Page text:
The Weekend Report Archive for March, 2009

Monster Smash

The debut of Monsters vs. Aliens scared up an estimated $57.3 million to handily take control of weekend movie viewing.The Haunting in Connecticut, a more traditional chiller, also bowed to an impressive $23.2 million and the two top sellers accounted for approximately 55% of the frame’s admissions. The session also saw a rather flaccid bow…

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Knowing … and Not Knowing

The science-fiction anxiety raiser Knowing led the weekend box office chart with an estimated $24.1 million. In a session where a trio of national releases was expected to be closely bunched, the separations were noticeable. The romantic comedy I Love You, Man debuted in second spot with $17.6 million and the tongue-in-cheek thriller Duplicity took…

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Witch Way to the Front

Race to Witch Mountain ambled to the top of weekend ticket sales with an estimated $24.8 million. The frame’s other national debuts also showed predictable potency. The horror remake Last House on the Left ranked third with a $14.6 million gross and the twenty-something comedy Miss March mustered $2.3 million. Additionally there were a slew…

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A Watchmen Pot Boils

Propelled by the debut of Watchmen, domestic box office rose by 12% from 2008. The adaptation of the acclaimed graphic novel opened to an estimated $56.7 million and accounted for roughly 50% of all movie ticket sales on its opening weekend. The Watchmen saga – at least in regard to its tortured journey to the…

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Jonas and the Wail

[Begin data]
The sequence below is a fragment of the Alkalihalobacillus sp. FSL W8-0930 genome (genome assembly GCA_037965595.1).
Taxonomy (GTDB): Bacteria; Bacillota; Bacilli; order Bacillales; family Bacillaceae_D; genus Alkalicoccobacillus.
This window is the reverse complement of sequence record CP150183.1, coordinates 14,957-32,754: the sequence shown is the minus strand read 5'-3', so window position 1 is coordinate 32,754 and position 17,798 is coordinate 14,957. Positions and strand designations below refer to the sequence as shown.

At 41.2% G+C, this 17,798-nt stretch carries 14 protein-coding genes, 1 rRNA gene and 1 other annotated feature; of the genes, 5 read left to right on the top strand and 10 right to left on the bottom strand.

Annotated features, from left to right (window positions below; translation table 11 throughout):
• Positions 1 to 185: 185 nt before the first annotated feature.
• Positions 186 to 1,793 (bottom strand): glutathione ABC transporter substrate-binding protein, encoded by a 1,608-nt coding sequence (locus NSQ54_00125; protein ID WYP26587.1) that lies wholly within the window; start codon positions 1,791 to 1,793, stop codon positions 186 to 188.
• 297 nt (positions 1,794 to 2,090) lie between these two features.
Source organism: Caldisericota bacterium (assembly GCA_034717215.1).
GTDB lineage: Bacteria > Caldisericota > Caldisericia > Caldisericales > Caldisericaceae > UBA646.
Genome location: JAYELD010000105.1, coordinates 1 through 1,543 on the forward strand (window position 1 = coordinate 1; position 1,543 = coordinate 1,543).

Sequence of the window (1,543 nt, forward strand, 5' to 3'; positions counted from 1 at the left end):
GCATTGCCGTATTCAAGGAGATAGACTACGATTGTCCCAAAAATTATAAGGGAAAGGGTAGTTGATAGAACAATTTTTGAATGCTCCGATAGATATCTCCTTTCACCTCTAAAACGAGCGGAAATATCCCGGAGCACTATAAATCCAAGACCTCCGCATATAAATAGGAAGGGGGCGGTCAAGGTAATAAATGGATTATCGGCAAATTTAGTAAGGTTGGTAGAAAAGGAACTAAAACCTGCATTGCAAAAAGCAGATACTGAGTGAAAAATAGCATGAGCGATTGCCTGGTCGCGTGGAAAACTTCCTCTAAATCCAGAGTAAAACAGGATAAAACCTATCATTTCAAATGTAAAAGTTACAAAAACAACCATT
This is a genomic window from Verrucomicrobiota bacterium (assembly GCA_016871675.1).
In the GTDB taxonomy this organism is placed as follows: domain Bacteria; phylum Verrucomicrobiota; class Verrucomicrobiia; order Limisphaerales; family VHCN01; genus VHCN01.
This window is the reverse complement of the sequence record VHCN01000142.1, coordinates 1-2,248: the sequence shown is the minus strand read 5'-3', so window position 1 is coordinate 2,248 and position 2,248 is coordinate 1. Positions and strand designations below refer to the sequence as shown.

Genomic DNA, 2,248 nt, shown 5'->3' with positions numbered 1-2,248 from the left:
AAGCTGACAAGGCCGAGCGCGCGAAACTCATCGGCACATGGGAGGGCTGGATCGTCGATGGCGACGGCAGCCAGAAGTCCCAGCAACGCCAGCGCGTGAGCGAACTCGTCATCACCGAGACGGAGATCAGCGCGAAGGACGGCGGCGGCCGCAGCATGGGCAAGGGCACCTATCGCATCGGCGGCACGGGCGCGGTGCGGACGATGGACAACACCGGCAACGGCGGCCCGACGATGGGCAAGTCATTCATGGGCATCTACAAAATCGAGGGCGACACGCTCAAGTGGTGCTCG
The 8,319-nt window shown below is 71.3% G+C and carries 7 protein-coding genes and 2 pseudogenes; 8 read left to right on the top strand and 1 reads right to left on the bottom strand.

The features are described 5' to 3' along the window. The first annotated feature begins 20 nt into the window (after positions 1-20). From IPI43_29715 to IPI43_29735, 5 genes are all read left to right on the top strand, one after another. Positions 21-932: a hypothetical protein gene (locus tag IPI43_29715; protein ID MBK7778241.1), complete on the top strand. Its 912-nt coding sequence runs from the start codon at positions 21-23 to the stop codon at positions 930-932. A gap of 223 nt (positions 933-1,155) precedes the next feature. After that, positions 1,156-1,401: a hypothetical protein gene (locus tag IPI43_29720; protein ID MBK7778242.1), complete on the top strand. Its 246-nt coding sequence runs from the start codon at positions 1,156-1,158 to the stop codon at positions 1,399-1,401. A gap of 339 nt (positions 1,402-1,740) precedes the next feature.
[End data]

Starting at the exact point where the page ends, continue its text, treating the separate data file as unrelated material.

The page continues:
Despite a 60% drop in business and anticipated fierce competition, Madea Goes to Jail retained its position as top ticket seller with an estimated $16.4 million gross. The presumed champ – Jonas Brothers: The 3D Concert Experience – got off to a fast start but quickly faltered and finished second overall with a $12.6 million…

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“Because of my relative candor on Twitter regarding why I quit my day job, my DMs have overflowed with similar stories from colleagues around the globe. These peeks behind the curtains of film festivals, venues, distributors and funding bodies weren’t pretty. Certain dismal patterns recurred (and resonated): Boards who don’t engage with or even understand their organization’s artistic mission and are insensitive to the diverse neighborhood in which their organization’s venue is located; incompetent founders and/or presidents who create only obstacles, never solutions; unduly empowered, Trumpian bean counters who chip away at the taste and experiences that make organizations’ cultural offerings special; expensive PR teams that don’t bring to the table a bare-minimum familiarity with the rich subcultural art form they’re half-heartedly peddling as “product”; nonprofit arts organizations for whom art now ranks as a distant-second goal behind profit.”
~ Eric Allen Hatch

To me, Hunter S. Thompson was a hero. His early books were great, but in many ways, his life and career post–Fear and Loathing on the Campaign Trail is a cautionary tale for authors. People expected him to be high and drunk all the time and play that persona, and he stuck with that to the end, and I don’t think it was good for him. I always sort of feel mixed emotions when I hear that people went and hung out with Hunter and how great it was to get high with Hunter. The fact is the guy was having difficulty doing any sustained writing at all for years probably because so many quote, unquote, “friends” wanted to get high with him … There was a badly disappointed romantic there. I mean, that great line, “This is where the wave broke, the tide rolled back … ” This was a guy that was hurt and disappointed and very bitter about things, and it made his writing beautiful, and also with that came a lot of pain.
~ Anthony Bourdain